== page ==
I should know, for I have roamed quite a few cities. I love my native town, Kolkata, and I live happily in my adopted city, Washington. But New York is like a hallucinatory dream. It amazes you, it fascinates you, it grips you by the neck and won’t let go of you. Whether I eat in an Upper East Side restaurant or go to a Pinter play on Broadway, I come away marveling. New York can always spring a surprise.
I was in New York months ago for some work and decided to stay the weekend to relax. I decided to take a leisurely walk Saturday morning through Central Park, and then in the streets and perhaps stop somewhere at the end for a brunch. I had no itinerary in mind and wanted to take in a little of the town’s vibrant city life. I had taken a turn on a small street and was passing several small shops.
“Hello,” said somebody on my left.
I turned to respond and saw a man in his late fifties with back-brushed opulent black hair, in a beige chino and gold-buttoned dark-blue parka, standing at the entrance of a shop. As I responded politely, the man smiled and asked, “Where are you from?”
I was about to say ‘from Washington,’ but I bit my tongue realizing that that was not what he wanted to know. I said, “I am from India.”
“Where in India?” He persisted.
“I lived in Kolkata,” I phrased carefully, knowing that I was born elsewhere and had lived periodically in other places.
The man’s smile broadened and his language changed. He asked his third question in Bengali, “Do you speak Bengali?”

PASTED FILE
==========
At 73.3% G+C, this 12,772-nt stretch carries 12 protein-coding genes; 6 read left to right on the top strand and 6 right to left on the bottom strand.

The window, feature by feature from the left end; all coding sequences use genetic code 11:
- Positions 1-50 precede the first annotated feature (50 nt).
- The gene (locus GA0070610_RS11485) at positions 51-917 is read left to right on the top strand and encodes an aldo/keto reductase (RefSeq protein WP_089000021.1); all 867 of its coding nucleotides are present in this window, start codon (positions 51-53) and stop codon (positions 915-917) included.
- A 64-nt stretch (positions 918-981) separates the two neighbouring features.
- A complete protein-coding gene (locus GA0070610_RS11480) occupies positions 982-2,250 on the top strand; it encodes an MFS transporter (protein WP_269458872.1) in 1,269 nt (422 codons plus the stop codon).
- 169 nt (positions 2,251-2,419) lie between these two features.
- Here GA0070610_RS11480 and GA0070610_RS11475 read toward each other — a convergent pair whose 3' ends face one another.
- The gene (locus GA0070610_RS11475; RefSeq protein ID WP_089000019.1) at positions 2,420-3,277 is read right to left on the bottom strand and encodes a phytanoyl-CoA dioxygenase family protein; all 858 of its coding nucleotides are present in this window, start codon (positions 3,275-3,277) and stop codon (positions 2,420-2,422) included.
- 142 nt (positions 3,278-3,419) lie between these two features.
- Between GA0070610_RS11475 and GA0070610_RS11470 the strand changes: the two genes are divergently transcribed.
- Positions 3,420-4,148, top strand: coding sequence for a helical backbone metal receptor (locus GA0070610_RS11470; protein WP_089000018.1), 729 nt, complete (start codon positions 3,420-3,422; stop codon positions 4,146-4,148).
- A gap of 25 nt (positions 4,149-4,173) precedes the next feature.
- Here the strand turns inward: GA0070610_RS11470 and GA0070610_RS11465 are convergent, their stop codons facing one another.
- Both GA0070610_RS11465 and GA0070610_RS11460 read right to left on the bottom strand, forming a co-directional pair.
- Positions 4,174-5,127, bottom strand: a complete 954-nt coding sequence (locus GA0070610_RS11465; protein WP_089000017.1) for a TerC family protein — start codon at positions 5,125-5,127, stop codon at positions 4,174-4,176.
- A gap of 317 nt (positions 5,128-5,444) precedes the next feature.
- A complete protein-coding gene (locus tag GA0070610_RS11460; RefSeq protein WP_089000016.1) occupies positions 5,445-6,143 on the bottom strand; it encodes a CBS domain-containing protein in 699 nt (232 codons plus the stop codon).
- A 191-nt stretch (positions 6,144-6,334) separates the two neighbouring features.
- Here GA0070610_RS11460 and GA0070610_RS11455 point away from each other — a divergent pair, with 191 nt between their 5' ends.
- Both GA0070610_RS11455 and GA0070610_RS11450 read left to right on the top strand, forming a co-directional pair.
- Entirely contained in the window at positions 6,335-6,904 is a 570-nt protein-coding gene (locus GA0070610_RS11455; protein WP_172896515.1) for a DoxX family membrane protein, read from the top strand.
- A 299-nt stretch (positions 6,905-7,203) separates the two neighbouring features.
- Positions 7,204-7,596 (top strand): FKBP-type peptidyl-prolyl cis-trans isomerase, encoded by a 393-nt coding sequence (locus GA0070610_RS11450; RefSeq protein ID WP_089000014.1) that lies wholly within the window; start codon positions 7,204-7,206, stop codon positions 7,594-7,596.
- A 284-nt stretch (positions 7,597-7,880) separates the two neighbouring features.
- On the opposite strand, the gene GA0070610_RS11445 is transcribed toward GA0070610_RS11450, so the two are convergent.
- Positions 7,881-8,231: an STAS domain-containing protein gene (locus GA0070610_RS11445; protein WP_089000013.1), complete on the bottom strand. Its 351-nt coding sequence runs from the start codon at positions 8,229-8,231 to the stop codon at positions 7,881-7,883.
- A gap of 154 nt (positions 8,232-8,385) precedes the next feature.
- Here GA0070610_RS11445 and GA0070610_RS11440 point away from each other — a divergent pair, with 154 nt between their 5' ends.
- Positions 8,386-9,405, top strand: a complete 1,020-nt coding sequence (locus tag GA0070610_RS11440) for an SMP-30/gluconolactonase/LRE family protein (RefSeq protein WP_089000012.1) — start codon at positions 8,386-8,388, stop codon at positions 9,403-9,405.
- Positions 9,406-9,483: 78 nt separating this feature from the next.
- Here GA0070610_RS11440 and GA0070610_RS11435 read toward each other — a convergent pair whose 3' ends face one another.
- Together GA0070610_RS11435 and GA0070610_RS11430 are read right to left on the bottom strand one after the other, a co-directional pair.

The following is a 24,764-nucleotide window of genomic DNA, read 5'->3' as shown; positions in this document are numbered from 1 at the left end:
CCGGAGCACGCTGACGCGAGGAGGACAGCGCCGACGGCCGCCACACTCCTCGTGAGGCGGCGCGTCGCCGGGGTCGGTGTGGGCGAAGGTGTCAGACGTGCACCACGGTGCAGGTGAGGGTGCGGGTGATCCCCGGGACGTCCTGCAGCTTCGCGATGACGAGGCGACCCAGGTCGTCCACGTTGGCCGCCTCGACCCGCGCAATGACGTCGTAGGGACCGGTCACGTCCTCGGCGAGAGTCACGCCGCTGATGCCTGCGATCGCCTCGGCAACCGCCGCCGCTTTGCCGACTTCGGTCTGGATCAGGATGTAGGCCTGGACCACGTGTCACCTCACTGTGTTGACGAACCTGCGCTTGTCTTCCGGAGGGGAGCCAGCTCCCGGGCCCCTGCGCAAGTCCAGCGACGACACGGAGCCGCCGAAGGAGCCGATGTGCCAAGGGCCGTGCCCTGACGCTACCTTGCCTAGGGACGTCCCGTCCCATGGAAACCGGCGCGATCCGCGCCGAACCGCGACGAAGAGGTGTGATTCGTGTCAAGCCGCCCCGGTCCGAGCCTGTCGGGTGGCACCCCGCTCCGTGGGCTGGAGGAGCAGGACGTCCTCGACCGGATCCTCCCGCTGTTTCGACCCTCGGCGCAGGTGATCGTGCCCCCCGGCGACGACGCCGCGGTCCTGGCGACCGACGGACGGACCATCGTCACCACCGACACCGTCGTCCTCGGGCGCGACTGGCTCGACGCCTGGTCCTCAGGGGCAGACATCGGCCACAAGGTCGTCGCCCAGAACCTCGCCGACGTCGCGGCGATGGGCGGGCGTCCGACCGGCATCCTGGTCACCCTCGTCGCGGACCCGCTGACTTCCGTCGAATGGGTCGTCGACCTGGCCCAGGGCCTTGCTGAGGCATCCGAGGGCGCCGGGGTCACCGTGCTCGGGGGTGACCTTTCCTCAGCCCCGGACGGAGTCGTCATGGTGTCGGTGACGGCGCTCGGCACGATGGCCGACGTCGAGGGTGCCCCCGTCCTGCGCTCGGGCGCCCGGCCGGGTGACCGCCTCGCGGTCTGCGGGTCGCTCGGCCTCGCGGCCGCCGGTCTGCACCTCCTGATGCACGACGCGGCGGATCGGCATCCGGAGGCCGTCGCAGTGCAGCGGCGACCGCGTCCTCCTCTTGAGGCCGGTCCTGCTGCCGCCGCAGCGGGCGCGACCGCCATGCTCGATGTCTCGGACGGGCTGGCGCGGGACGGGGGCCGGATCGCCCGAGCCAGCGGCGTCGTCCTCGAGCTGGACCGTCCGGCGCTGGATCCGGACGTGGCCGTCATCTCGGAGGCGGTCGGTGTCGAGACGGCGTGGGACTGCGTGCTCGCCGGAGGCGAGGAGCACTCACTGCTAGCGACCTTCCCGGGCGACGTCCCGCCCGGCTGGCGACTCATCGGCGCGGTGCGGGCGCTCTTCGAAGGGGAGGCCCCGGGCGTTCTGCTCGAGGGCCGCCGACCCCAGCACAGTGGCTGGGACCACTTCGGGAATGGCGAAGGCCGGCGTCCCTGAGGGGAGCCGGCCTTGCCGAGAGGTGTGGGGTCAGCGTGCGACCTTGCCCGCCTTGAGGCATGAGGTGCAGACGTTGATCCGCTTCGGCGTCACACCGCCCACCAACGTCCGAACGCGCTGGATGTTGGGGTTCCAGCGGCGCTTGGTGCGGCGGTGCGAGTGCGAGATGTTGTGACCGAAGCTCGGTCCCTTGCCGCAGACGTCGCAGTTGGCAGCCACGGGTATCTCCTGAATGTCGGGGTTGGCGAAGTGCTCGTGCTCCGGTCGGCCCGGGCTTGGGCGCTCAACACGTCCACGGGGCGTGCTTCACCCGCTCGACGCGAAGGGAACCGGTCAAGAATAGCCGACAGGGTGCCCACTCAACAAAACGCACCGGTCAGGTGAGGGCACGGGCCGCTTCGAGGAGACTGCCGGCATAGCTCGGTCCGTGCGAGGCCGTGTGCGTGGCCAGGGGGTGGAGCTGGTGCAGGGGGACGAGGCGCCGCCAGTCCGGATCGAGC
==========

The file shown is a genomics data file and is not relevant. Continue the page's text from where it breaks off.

“Of course. I am a Bengali.”
As I responded, I looked up and saw the sign behind his head. It said Bogra Bakery.
The man came forward and held my hand. He said in Bengali, “One look at you and I knew for sure you are a Bengali.” He shook my hand warmly, “Please, you must come into my humble bakery.”
“I don’t get to meet many Bengalis, let alone speak Bengali. I am very fortunate to have you in my bakery. I will be greatly honored if you have a cup of tea.”
His warmth was unquestionable. I was touched and I said I would be happy to.
He went to a corner to pour boiling water from a machine into a pot and prepare our tea. I quickly consulted Google on my phone, for the name Bogra had tickled a memory.
“My name is Nurul,” my host said and placed a tray on our table with the teapot and two cups.
I said my name and asked, “Are you from Rajshahi?”
He was surprised and thrilled, “How did you know?”
“It is just a guess from the name of your bakery.”
He was now quite pleased, “Sir, you must try my croissants with your tea. They are fresh, just made. Please let me serve you two.”
I had a strong misgiving. Croissants made by a man from Bangladesh in a backstreet bakery did not seem promising. A delicious brunch hovered on my mind. But I did not know how to rebuff his friendly offer politely.
“Could I just have one, please?” I said at last.
Nurul got up immediately, gently warmed two croissants and served them on a plate.
I now looked at the tray as I broke the first croissant. It was a beautiful Herend Victoria tray and on it was an exquisite matching Herend Rothschild teapot, the kind you encounter only in the most fastidious households.
Nurul served the tea. It was out of the world. He said he gets it from a particular tea estate in Darjeeling – “from your country” he said – by special contract.
Then I tasted the croissant. It was simply the best croissant I had ever tasted. I asked Nurul how he had learned to make such a perfect croissant.
“I worked on a merchant ship for some years but did not like it. One day I just disembarked in Le Havre and decided to take my chance in France. I found work in a bakery and two years later moved to a Michelin-star bakery in Paris. I worked there for twelve years and learned all that I know. I love baking.”
His love showed. I forgot about my brunch. I drank all of Nurul’s tea and ate both the croissants shamelessly. Frankly, I was tempted to ask for another.
As I said, New York can always spring a surprise.